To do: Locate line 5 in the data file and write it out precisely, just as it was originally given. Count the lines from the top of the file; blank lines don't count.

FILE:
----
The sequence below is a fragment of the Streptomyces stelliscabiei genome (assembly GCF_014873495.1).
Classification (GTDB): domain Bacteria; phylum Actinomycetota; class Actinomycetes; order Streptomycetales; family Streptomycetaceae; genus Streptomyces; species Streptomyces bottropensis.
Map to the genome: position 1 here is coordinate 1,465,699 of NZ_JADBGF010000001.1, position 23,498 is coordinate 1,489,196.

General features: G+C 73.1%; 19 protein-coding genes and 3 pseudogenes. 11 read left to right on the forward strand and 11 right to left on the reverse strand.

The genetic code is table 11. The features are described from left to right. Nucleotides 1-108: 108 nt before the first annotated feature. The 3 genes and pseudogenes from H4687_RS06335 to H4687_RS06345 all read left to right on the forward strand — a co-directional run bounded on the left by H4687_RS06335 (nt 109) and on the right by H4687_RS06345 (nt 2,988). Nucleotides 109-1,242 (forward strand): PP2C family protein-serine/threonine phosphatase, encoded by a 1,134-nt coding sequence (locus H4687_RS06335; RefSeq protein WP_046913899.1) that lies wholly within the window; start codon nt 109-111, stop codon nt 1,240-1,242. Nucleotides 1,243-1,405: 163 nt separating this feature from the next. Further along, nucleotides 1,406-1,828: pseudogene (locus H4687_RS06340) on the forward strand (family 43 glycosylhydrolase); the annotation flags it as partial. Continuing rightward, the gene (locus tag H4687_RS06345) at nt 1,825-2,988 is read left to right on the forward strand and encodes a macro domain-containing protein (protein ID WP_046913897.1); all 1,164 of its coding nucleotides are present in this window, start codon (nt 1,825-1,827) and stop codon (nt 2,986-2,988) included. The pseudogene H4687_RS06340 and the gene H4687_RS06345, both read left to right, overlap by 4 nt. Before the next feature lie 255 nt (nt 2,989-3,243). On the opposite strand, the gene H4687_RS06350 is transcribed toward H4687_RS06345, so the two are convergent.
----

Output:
The genetic code is table 11. The features are described from left to right. Nucleotides 1-108: 108 nt before the first annotated feature. The 3 genes and pseudogenes from H4687_RS06335 to H4687_RS06345 all read left to right on the forward strand — a co-directional run bounded on the left by H4687_RS06335 (nt 109) and on the right by H4687_RS06345 (nt 2,988). Nucleotides 109-1,242 (forward strand): PP2C family protein-serine/threonine phosphatase, encoded by a 1,134-nt coding sequence (locus H4687_RS06335; RefSeq protein WP_046913899.1) that lies wholly within the window; start codon nt 109-111, stop codon nt 1,240-1,242. Nucleotides 1,243-1,405: 163 nt separating this feature from the next. Further along, nucleotides 1,406-1,828: pseudogene (locus H4687_RS06340) on the forward strand (family 43 glycosylhydrolase); the annotation flags it as partial. Continuing rightward, the gene (locus tag H4687_RS06345) at nt 1,825-2,988 is read left to right on the forward strand and encodes a macro domain-containing protein (protein ID WP_046913897.1); all 1,164 of its coding nucleotides are present in this window, start codon (nt 1,825-1,827) and stop codon (nt 2,986-2,988) included. The pseudogene H4687_RS06340 and the gene H4687_RS06345, both read left to right, overlap by 4 nt. Before the next feature lie 255 nt (nt 2,989-3,243). On the opposite strand, the gene H4687_RS06350 is transcribed toward H4687_RS06345, so the two are convergent.